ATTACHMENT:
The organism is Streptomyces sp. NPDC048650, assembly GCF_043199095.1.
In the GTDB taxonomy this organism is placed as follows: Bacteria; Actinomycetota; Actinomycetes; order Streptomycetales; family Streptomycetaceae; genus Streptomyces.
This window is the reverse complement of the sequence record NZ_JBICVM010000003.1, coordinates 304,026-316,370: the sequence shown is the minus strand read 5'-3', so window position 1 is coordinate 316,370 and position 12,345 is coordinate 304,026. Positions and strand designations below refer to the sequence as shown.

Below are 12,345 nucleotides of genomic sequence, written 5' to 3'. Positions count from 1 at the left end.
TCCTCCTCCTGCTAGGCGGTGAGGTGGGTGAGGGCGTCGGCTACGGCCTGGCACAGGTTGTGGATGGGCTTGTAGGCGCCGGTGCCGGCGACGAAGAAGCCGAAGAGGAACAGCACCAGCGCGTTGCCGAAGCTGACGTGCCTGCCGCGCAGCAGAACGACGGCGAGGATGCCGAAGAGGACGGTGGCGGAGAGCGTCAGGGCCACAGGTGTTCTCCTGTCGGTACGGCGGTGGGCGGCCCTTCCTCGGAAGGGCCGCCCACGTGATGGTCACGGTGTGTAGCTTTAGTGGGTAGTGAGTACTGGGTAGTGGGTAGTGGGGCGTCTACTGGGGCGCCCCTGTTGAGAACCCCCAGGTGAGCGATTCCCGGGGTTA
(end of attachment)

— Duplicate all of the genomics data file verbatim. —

The organism is Streptomyces sp. NPDC048650, assembly GCF_043199095.1.
In the GTDB taxonomy this organism is placed as follows: Bacteria; Actinomycetota; Actinomycetes; order Streptomycetales; family Streptomycetaceae; genus Streptomyces.
This window is the reverse complement of the sequence record NZ_JBICVM010000003.1, coordinates 304,026-316,370: the sequence shown is the minus strand read 5'-3', so window position 1 is coordinate 316,370 and position 12,345 is coordinate 304,026. Positions and strand designations below refer to the sequence as shown.

Below are 12,345 nucleotides of genomic sequence, written 5' to 3'. Positions count from 1 at the left end.
TCCTCCTCCTGCTAGGCGGTGAGGTGGGTGAGGGCGTCGGCTACGGCCTGGCACAGGTTGTGGATGGGCTTGTAGGCGCCGGTGCCGGCGACGAAGAAGCCGAAGAGGAACAGCACCAGCGCGTTGCCGAAGCTGACGTGCCTGCCGCGCAGCAGAACGACGGCGAGGATGCCGAAGAGGACGGTGGCGGAGAGCGTCAGGGCCACAGGTGTTCTCCTGTCGGTACGGCGGTGGGCGGCCCTTCCTCGGAAGGGCCGCCCACGTGATGGTCACGGTGTGTAGCTTTAGTGGGTAGTGAGTACTGGGTAGTGGGTAGTGGGGCGTCTACTGGGGCGCCCCTGTTGAGAACCCCCAGGTGAGCGATTCCCGGGGTTA